--Zims

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Quote:
Original post by Zimans
However, the caveat is that slackware is not for the faint of heart. If you don't know how to compile from source packages, it's not for you. But damn is it stable.


If you're going that frame of mind, go for Solarus. Sure, it may burn your eyes and shorten your lifespan and give your cat cancer, but it is absolutely rock-hard stable and impossible to bring down. ;)

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I actually use FreeBSD for checking code compatibility, cause I figure if my code compiles and runs on Windows, OS-X, BeOS and FreeBSD, its compatible enough for anyone. Although some of it no longer runs on BeOS due to lack of certain library ports ... much of it still does.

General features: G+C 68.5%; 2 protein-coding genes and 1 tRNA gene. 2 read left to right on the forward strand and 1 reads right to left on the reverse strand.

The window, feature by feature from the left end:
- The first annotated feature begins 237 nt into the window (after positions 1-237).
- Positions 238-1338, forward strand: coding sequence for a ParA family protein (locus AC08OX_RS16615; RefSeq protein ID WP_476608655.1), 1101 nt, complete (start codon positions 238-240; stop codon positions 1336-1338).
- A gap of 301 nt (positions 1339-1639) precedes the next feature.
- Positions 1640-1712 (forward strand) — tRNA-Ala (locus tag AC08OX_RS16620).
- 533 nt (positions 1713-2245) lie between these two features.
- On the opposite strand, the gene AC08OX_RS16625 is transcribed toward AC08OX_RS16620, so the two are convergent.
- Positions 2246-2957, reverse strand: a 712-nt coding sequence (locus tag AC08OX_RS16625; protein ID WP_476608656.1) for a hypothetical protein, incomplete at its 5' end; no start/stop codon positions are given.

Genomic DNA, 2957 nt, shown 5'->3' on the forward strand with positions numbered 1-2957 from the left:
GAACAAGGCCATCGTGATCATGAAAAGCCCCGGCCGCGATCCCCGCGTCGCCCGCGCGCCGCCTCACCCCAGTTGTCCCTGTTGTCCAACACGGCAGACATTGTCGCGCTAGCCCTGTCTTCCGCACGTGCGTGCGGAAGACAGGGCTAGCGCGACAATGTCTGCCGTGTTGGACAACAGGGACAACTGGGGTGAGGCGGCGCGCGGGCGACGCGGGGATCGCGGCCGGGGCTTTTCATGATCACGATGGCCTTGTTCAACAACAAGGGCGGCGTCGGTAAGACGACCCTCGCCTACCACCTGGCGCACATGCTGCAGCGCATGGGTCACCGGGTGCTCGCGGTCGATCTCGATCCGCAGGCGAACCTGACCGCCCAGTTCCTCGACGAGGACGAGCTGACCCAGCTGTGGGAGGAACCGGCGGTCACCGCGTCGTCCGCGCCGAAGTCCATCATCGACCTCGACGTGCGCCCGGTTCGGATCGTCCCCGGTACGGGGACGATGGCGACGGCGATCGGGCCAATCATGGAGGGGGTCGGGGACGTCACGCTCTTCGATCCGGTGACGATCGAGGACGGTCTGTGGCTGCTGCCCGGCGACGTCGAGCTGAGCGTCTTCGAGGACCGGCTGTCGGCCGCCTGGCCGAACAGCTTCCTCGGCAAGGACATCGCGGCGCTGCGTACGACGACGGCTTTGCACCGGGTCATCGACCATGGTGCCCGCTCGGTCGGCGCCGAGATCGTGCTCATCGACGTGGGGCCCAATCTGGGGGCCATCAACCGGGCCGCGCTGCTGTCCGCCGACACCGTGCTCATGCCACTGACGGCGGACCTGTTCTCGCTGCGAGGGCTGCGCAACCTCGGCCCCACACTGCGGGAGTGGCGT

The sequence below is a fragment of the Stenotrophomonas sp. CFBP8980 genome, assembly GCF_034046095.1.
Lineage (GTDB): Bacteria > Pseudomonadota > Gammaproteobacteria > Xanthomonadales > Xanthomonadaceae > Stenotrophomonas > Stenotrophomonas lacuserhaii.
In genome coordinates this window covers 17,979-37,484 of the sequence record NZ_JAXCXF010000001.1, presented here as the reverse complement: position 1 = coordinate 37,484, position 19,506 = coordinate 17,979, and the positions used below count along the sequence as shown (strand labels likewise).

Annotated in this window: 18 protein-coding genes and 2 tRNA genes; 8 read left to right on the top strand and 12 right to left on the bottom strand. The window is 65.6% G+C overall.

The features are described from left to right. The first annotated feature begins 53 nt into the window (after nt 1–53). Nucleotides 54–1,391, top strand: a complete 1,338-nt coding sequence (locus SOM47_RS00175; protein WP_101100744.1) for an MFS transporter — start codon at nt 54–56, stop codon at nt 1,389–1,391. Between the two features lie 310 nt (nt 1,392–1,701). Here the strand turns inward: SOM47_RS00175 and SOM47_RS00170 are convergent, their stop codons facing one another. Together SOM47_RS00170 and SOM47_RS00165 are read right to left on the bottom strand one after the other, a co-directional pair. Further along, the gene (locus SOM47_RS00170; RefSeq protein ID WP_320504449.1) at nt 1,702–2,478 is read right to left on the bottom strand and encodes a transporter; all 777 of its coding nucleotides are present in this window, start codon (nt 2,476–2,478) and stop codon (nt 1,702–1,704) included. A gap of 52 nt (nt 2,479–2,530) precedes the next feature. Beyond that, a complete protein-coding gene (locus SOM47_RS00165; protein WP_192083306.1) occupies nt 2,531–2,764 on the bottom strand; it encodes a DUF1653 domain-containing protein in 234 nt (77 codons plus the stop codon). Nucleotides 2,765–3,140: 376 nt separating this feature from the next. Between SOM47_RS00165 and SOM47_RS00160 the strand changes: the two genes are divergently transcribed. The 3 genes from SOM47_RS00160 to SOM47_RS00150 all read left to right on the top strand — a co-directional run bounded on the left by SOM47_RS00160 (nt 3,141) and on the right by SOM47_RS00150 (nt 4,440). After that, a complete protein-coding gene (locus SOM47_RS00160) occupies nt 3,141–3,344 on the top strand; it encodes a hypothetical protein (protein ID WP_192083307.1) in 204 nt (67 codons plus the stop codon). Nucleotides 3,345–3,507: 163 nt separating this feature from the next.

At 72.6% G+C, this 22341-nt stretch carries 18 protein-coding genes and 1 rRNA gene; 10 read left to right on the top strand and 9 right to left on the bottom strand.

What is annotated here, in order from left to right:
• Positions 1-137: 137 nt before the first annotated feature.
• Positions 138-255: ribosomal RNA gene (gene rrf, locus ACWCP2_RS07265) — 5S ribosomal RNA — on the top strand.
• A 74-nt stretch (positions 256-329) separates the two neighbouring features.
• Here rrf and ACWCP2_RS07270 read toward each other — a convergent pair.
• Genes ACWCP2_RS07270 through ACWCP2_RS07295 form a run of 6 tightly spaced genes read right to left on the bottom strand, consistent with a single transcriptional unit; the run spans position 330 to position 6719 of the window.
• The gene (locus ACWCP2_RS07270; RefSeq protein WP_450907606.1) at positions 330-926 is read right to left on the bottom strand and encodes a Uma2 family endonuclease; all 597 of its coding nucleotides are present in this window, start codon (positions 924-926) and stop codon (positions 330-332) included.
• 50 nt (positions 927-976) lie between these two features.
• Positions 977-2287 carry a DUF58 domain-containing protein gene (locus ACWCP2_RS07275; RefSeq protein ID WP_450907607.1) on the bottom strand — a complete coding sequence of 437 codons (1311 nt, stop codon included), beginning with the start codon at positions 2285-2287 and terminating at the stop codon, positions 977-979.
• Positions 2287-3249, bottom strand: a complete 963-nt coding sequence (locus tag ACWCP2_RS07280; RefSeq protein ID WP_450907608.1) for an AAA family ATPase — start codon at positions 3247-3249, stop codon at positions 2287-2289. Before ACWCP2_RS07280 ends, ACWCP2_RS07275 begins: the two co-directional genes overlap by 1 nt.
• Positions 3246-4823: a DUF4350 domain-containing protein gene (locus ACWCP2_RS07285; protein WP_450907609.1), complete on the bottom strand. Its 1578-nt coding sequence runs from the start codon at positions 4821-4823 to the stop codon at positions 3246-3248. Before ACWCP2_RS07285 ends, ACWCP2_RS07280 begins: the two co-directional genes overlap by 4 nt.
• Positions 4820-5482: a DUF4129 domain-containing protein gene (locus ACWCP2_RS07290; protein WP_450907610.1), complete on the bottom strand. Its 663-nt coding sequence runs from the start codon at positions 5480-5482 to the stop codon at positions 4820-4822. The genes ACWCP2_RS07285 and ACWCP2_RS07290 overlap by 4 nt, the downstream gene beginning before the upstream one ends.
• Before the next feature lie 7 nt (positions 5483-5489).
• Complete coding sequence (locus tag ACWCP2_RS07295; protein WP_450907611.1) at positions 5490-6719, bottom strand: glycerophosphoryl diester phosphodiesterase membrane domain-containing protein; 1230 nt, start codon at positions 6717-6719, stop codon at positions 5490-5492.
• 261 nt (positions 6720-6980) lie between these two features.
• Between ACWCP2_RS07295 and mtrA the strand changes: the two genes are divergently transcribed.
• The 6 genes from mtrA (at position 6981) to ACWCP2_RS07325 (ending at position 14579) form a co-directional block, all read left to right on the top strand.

I use FreeBSD as my server, so I just added it to my list of build clients. I don't use it as my desktop.

For desktop I have used Mandrake and SUSE with much success over the years, but both occasionally have their bad apple release. I've also used Gentoo, but I no longer enjoy spending time getting setups right, so I pick distros based on amount of time from formatting the drive, to downloading (from subversion) building and running a simple OpenGL game written in ruby and C++.

After that stage is reached, I have to say I like debian apt-get for package management.

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If you're using XP and want to restore its bootloader, just boot off your XP cd and use the recovery console (F10 or R key). Once you get to the command prompt, use the command "fixmbr".